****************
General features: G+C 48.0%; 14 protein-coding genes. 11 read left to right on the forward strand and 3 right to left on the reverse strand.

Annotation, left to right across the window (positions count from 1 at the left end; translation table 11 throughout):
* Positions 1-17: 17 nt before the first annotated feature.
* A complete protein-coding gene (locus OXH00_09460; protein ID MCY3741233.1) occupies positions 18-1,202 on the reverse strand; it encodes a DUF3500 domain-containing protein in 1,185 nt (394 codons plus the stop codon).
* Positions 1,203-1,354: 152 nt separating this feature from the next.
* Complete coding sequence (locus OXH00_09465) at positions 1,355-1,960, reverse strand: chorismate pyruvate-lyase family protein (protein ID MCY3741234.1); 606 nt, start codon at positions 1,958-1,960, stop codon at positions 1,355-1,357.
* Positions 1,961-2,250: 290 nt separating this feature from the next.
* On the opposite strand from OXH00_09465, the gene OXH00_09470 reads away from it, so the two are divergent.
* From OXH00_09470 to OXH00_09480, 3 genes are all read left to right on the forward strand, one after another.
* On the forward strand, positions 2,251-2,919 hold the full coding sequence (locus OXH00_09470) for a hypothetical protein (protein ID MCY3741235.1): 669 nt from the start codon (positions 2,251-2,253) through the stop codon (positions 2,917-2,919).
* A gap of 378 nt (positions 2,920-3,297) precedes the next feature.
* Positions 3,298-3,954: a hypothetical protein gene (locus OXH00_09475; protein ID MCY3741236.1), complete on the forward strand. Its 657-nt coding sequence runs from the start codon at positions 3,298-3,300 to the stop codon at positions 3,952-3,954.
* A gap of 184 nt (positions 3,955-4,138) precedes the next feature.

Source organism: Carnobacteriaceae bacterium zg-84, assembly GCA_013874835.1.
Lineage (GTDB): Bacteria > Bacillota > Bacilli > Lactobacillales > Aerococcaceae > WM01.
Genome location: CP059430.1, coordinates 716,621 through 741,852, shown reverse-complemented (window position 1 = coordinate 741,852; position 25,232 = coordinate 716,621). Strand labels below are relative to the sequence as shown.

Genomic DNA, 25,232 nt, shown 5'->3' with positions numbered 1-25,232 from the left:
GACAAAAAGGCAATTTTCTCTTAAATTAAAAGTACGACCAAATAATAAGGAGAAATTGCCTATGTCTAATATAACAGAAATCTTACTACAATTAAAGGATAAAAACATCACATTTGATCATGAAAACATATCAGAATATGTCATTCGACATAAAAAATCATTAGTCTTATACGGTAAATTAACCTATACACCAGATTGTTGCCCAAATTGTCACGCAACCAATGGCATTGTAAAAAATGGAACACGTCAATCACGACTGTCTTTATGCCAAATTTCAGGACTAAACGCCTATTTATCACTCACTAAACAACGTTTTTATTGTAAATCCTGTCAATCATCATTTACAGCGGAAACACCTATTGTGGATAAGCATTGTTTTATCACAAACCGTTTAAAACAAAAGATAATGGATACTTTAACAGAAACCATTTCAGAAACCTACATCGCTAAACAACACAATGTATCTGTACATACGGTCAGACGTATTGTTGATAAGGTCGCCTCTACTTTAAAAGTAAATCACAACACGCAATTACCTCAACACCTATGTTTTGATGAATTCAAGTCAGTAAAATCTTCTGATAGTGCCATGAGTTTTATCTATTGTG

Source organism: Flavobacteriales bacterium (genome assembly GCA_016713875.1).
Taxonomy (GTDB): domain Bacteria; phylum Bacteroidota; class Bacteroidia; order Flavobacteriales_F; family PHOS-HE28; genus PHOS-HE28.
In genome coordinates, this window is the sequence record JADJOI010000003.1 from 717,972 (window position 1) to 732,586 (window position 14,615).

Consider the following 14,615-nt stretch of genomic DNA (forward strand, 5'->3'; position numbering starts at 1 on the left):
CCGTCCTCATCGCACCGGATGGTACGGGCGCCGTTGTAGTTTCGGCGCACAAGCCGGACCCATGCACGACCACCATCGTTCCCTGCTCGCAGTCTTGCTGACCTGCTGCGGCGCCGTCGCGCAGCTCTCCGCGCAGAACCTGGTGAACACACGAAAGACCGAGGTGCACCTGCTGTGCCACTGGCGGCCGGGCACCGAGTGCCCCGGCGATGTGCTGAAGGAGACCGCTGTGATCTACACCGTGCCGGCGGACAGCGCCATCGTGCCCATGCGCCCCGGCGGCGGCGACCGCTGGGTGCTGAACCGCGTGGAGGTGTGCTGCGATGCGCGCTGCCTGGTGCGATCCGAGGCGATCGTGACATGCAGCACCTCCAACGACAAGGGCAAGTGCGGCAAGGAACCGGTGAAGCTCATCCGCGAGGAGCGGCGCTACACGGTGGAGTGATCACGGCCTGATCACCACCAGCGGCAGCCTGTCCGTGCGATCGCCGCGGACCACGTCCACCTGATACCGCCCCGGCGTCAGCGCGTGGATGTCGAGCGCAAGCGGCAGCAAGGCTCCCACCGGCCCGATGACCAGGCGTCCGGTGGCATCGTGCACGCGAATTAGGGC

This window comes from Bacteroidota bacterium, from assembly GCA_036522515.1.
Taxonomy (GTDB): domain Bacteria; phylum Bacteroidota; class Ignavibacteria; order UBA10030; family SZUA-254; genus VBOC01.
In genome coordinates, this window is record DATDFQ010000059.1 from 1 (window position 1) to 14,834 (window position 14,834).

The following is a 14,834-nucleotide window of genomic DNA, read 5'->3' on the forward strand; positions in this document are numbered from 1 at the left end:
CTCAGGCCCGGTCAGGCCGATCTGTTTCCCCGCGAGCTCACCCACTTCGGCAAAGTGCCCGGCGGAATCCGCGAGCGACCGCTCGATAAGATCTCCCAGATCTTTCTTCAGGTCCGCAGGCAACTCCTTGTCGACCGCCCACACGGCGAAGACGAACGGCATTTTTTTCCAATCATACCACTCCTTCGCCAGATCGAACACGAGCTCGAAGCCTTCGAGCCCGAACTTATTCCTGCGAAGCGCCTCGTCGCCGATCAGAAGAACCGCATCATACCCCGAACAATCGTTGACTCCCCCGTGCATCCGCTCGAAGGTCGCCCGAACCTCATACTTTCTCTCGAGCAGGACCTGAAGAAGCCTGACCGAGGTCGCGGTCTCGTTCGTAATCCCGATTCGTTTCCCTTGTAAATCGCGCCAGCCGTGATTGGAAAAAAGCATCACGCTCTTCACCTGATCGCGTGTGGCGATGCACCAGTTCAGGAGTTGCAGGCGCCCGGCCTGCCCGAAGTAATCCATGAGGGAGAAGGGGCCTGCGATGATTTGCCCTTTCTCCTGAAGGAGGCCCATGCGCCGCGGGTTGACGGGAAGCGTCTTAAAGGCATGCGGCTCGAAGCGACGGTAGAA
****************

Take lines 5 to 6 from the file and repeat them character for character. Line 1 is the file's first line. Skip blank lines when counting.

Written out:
* Positions 1,203-1,354: 152 nt separating this feature from the next.
* Complete coding sequence (locus OXH00_09465) at positions 1,355-1,960, reverse strand: chorismate pyruvate-lyase family protein (protein ID MCY3741234.1); 606 nt, start codon at positions 1,958-1,960, stop codon at positions 1,355-1,357.